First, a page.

Saturday, April 04, 2009
Wednesday night's San Francisco Symphony concert was delightful, though it started in a lumbering fashion with Haydn's Symphony No. 52. The orchestral playing was fairly sloppy and the piece didn't quite come alive, though conductor James Gaffigan was certainly doing his best.
I love all of Haydn's music, from his oratorios to his 100+ symphonies, the dozens of string quartets and oddly neglected piano music. The symphonies, however, tend not to work all that well in a big, modern auditorium like Davies Hall. I have no idea why that should be, but I can't remember a satisfying performance of one in thirty years at Davies.
This was followed by a 2005 violin concerto written by the gay British composer Thomas Ades. The soloist was the 32-year-old Canadian violinist Leila Josefowicz who has been specializing in playing the music of living composers, which got her a Macarthur Foundation "genius" award last year.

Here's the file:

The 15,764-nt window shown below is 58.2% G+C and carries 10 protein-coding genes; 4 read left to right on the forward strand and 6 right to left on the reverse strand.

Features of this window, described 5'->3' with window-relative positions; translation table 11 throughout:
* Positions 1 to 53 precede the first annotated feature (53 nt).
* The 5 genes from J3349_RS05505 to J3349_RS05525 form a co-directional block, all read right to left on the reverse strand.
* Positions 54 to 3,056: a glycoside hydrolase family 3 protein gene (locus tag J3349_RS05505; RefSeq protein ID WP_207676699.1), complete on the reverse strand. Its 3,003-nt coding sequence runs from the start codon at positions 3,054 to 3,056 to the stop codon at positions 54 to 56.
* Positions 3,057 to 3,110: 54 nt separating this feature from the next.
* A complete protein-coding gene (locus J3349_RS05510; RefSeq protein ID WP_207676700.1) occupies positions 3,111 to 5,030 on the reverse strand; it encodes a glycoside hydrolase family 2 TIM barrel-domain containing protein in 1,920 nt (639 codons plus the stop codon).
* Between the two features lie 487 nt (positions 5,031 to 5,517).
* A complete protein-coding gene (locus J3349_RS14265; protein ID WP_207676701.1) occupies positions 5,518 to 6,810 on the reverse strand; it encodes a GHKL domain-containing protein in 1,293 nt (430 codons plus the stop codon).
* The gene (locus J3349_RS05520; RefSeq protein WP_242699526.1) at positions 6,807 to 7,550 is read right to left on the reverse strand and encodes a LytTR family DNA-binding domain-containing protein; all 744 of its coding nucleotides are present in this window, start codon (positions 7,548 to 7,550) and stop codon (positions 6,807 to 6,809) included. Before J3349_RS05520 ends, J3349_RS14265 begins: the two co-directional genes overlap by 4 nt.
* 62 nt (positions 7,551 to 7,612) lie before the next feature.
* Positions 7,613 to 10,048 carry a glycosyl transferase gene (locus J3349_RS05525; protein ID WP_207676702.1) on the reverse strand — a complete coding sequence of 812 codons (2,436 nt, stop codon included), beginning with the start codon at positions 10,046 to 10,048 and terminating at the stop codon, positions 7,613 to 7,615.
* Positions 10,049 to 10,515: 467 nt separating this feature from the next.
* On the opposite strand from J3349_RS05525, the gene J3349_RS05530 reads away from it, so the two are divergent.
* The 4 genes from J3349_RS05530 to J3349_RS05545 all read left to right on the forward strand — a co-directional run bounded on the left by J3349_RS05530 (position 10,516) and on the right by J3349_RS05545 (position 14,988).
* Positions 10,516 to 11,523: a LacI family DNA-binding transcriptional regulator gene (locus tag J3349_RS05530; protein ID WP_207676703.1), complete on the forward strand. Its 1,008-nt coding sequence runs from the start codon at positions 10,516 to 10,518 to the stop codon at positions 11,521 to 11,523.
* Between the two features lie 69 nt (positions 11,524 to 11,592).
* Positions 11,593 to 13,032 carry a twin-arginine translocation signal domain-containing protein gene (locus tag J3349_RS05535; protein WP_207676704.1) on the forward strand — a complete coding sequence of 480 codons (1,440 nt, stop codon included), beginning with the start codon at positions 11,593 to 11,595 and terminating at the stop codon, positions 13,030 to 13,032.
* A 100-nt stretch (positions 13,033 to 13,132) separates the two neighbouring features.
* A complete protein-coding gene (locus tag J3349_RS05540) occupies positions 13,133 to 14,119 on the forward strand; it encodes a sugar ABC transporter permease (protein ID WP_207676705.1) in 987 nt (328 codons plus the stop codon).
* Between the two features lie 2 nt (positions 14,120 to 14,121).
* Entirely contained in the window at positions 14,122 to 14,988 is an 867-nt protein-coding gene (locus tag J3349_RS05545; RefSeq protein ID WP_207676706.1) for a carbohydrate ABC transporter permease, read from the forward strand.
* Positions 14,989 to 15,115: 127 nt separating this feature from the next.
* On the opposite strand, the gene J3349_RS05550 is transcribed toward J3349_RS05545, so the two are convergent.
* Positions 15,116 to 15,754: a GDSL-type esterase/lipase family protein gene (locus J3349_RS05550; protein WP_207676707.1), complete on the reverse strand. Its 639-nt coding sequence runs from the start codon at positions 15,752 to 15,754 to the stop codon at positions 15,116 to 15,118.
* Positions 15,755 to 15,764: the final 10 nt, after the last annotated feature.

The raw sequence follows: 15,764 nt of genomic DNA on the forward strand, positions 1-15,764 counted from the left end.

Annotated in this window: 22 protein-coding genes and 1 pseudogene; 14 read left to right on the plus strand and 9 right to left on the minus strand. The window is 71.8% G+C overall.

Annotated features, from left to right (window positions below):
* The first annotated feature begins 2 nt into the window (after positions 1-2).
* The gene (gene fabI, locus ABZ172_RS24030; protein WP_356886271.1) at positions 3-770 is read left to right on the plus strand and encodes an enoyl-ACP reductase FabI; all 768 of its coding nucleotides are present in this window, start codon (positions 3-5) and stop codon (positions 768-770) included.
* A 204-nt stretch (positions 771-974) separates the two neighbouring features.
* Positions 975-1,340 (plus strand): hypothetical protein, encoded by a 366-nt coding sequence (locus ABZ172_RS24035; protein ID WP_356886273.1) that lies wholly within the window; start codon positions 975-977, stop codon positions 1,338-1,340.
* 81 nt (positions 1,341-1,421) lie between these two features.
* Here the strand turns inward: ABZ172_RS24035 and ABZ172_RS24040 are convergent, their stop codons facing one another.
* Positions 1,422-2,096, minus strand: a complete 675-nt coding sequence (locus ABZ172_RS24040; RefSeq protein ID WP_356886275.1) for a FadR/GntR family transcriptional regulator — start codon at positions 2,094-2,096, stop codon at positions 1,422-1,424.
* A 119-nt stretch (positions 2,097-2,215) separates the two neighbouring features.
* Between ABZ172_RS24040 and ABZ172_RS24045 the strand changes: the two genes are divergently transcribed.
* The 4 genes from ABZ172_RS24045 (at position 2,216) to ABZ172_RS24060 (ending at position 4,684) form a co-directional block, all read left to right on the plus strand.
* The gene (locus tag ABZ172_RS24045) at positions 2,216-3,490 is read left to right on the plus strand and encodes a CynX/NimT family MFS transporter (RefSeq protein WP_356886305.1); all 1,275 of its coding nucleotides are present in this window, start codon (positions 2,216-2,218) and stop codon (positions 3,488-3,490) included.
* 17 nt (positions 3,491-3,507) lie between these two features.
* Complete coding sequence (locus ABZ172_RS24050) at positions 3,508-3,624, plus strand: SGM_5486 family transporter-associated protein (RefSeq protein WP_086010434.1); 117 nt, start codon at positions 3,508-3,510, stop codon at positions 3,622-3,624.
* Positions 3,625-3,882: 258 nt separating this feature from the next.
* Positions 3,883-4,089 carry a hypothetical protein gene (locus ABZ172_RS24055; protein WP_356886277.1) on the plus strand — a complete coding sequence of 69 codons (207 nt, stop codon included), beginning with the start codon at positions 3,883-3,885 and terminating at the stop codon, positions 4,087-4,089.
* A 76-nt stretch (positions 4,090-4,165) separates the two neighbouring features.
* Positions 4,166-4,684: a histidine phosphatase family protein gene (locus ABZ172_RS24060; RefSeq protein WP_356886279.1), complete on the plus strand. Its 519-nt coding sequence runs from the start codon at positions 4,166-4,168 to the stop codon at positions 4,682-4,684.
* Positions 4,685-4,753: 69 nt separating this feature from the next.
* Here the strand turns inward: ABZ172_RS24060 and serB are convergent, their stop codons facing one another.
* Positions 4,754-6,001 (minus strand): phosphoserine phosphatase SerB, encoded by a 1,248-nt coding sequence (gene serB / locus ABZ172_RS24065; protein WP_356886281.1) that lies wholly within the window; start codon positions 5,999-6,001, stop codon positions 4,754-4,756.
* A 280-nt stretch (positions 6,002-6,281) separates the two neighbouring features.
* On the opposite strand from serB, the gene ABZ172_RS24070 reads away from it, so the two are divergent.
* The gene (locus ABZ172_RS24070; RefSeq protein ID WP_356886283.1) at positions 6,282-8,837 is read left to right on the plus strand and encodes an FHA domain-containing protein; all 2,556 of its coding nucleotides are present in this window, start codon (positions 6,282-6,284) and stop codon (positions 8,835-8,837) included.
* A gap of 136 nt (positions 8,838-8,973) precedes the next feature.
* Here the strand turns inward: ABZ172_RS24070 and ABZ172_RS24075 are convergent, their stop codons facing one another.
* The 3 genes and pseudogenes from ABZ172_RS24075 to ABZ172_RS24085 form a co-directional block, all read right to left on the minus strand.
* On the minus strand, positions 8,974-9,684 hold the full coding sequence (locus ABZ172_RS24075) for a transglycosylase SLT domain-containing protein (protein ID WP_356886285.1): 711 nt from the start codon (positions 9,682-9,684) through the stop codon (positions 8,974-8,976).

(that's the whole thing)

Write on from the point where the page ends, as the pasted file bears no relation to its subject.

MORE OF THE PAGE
Cedric (above) posted an entertaining interview with Ms. Josefowicz at SFist, which you can get to by clicking here.
The short, three-movement violin concerto was the most enjoyable Thomas Ades piece I've ever heard, particularly the casbah sounding final movement, but I still don't quite get his highly lauded music. It's very dense, so it's not really possible to grasp on first hearing, but it doesn't interest me enough to want to listen to it repeatedly. I'm sure the loss is mine, because the performers were certainly committed to the concerto and gave a fine performance. It would be wonderful to have Ms. Josefowicz back with John Adams' "Dharma at Big Sur" or Esa-Pekka Salonen's violin concerto which she is premiering in Los Angeles next week.
The second half of the concert was devoted to Mozart's Symphony #39 in a performance so good that everyone in the audience stopped coughing and collectively held their breath, wondering whether the entire piece could be sustained at such a beautiful level.
It was, and I burst into tears again. Perfect Mozart that's also lively is really rare. In fact, I can't remember a better performance of one of his symphonies in 30 years at Davies Hall.